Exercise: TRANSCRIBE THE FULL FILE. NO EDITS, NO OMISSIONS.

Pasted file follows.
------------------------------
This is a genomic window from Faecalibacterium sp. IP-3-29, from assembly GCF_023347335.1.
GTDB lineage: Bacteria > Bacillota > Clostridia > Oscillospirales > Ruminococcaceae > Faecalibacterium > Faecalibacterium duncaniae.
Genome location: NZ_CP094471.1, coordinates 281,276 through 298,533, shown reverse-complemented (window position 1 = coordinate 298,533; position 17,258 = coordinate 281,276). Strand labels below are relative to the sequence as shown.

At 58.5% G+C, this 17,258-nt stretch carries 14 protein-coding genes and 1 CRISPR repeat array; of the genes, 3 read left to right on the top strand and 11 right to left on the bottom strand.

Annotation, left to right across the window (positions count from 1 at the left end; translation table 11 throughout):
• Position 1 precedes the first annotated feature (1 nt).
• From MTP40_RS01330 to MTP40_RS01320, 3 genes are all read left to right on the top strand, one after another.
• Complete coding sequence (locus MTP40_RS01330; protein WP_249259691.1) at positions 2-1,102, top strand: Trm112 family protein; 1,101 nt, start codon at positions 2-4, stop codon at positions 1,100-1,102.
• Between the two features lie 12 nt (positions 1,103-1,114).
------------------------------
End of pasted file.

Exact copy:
This is a genomic window from Faecalibacterium sp. IP-3-29, from assembly GCF_023347335.1.
GTDB lineage: Bacteria > Bacillota > Clostridia > Oscillospirales > Ruminococcaceae > Faecalibacterium > Faecalibacterium duncaniae.
Genome location: NZ_CP094471.1, coordinates 281,276 through 298,533, shown reverse-complemented (window position 1 = coordinate 298,533; position 17,258 = coordinate 281,276). Strand labels below are relative to the sequence as shown.

At 58.5% G+C, this 17,258-nt stretch carries 14 protein-coding genes and 1 CRISPR repeat array; of the genes, 3 read left to right on the top strand and 11 right to left on the bottom strand.

Annotation, left to right across the window (positions count from 1 at the left end; translation table 11 throughout):
• Position 1 precedes the first annotated feature (1 nt).
• From MTP40_RS01330 to MTP40_RS01320, 3 genes are all read left to right on the top strand, one after another.
• Complete coding sequence (locus MTP40_RS01330; protein WP_249259691.1) at positions 2-1,102, top strand: Trm112 family protein; 1,101 nt, start codon at positions 2-4, stop codon at positions 1,100-1,102.
• Between the two features lie 12 nt (positions 1,103-1,114).